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First Dock - Two Jumpers Make History

By adminon - Read 2296 times

The first controlled dock between a canopy pilot and a skydiver in freefall is a fact! In the skies of DeLand, Florida, around four o'clock in the afternoon on April 17th, Jari Kuosma, wearing a Skyflyer wingsuit, did a controlled dock on the ankle of Vladi Pesa who was flying his Performance Designs Velocity 84. Kuosma is the president of BirdMan, Inc. and has 2100 jumps in total, 1100 of those are wingsuit jumps. Pesa has 8,000 jumps and is an experienced canopy swoop competitor, AFF JM, tandem master, and a BirdMan instructor.
First dock!

Videographer Todd Sutherland, flying his Skyflyer along side of Kuosma, was there to capture the magic moment.

Pesa wore a weight bag of 30 pounds; his wingloading was 3.5 to 1. His canopy risers were specially designed for this project in order to increase the speed and vertical decent of his Velocity.

This was Pesa's and Kuosma's 17th attempt trying to close the gap between canopy and wingsuit.

"We flew in close formation - within inches away from one another - during the last six attempts," said Kuosma, "but I had a hard time closing that final gap since I was at the edge of my Skyflyer's performance envelope."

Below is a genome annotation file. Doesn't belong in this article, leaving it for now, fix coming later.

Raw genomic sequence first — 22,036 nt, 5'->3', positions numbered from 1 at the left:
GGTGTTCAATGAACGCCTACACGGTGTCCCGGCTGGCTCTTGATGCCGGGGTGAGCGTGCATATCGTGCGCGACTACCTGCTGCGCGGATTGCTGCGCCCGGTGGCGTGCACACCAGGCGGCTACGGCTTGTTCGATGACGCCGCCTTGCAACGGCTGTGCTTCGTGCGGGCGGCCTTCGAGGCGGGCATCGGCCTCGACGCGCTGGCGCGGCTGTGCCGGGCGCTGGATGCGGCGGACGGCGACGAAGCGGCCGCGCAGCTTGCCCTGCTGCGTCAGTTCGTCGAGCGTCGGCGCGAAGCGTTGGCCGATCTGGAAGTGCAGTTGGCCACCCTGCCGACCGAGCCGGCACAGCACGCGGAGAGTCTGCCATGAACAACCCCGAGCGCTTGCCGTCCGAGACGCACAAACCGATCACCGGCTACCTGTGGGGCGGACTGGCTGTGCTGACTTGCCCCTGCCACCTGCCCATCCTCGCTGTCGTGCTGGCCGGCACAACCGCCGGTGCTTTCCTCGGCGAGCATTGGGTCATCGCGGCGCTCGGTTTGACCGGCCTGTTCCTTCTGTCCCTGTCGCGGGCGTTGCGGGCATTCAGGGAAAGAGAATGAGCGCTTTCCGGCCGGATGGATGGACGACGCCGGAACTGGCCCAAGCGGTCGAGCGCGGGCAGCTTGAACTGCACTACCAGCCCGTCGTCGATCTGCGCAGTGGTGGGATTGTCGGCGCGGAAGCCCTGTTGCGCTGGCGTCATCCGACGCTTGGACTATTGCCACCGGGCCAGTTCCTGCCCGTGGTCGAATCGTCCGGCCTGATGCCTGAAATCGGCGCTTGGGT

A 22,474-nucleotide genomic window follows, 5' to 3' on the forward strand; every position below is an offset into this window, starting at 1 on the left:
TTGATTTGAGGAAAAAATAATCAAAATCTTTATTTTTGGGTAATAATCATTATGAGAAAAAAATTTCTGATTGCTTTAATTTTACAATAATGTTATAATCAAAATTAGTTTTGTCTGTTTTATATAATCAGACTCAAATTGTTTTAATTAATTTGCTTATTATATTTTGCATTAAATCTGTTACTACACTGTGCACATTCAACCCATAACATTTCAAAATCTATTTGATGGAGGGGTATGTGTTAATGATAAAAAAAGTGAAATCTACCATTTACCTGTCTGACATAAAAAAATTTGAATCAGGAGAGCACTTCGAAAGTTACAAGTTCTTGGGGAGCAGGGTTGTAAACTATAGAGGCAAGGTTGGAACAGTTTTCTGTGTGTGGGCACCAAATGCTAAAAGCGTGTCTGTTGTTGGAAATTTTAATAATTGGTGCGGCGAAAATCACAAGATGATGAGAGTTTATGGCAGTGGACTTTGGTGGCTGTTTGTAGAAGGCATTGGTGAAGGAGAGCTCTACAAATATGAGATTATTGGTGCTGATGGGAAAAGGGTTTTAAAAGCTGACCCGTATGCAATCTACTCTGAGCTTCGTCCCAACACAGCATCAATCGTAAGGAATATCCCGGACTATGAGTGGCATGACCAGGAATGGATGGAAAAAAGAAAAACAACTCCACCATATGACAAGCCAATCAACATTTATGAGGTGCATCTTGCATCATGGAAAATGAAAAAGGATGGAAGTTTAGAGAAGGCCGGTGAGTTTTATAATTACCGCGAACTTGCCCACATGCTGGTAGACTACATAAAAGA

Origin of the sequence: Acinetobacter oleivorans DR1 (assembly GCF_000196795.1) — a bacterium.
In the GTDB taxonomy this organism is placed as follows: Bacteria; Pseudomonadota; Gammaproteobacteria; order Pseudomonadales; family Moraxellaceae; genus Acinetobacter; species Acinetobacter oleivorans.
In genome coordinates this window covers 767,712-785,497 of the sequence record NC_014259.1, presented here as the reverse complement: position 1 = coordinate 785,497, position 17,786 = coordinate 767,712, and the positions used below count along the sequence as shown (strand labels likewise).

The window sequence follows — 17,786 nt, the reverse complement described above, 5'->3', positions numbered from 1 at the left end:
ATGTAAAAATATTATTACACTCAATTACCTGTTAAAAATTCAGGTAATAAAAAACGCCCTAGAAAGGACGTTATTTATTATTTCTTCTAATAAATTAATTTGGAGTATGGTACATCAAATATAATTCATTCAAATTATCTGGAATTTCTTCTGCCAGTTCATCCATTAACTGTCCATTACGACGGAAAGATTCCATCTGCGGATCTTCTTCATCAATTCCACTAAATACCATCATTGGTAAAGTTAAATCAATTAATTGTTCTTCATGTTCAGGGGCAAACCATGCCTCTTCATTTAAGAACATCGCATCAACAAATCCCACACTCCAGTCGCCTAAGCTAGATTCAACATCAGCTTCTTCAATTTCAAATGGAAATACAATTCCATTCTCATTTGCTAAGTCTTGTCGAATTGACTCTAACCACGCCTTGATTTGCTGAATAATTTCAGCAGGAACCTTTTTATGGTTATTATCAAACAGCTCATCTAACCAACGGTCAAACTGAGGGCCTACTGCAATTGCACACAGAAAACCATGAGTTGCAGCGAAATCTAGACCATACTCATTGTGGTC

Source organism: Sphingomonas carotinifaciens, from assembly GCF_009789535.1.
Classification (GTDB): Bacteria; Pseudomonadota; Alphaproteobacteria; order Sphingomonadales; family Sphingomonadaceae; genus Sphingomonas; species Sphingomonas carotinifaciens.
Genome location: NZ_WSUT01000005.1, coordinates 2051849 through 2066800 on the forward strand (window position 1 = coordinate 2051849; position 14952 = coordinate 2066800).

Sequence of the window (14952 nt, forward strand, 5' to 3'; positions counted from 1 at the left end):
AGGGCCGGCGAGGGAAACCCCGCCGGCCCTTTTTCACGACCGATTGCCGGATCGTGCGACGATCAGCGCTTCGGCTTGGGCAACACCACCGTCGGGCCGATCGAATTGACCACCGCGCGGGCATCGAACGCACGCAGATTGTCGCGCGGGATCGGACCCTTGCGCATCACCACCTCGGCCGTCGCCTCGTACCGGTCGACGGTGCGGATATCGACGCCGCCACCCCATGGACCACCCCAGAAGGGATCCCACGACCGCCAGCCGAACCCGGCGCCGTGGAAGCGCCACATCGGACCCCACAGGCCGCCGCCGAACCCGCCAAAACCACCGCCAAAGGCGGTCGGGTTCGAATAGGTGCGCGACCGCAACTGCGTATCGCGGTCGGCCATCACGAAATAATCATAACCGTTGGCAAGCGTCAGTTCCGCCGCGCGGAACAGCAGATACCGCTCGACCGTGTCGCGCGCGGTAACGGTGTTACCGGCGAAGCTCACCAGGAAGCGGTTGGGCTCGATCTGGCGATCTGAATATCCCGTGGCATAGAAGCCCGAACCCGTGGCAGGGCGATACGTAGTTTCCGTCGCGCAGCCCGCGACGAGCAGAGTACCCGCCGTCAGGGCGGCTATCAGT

"This flight was the physically hardest of all," said Kuosma. "Unfortunately Vladi's canopy turned 180 degrees on deployment, which made him travel at a high rate of speed in the opposite direction of what we had planned. Todd and I almost lost our faith, Vladi seemed to be miles away and there was no way he was able to see us on the horizon. Just prior to break off, though, we saw each other and I just went for it."

Flying together

On this attempt I tried a new angle of attack. In past jumps, I had been flying above Vladi's canopy, just off the edge of his wing and arching to come down to his ankle. This time I still flew parallel to and above his canopy, but further away horizontally; I got to his ankle by doing a vertical side slide," Kuosma says.

Break off was planned at 5000 feet to give Jari time to safely deploy and Vladi the chance to unlock his risers and prepare for an intense landing.

"The weirdest part was looking at Jari breaking off and deploying his parachute right next to me while I was already under canopy," said Pesa. "How are the landings you wonder? - FAST !!"

A Larsen & Brusgaard ProTrack recorded Jari's average vertical speed at 35mph. The two estimate their forward speed at 60-70mph.

The two are planning to do more attempts in the next few days in order to get better video and still footage to show the world. It is not an easy task to capture such a unique stunt on film. "Southerland is doing a great job staying with us though," says Kuosma.

Kuosma and Pesa warn jumpers to not attempt this stunt without consulting them. You can contact Kuosma at the BirdMan office, (386) 785-0800 or Pesa at (386) 801-6295.

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>BirdMan, Inc. Web Site


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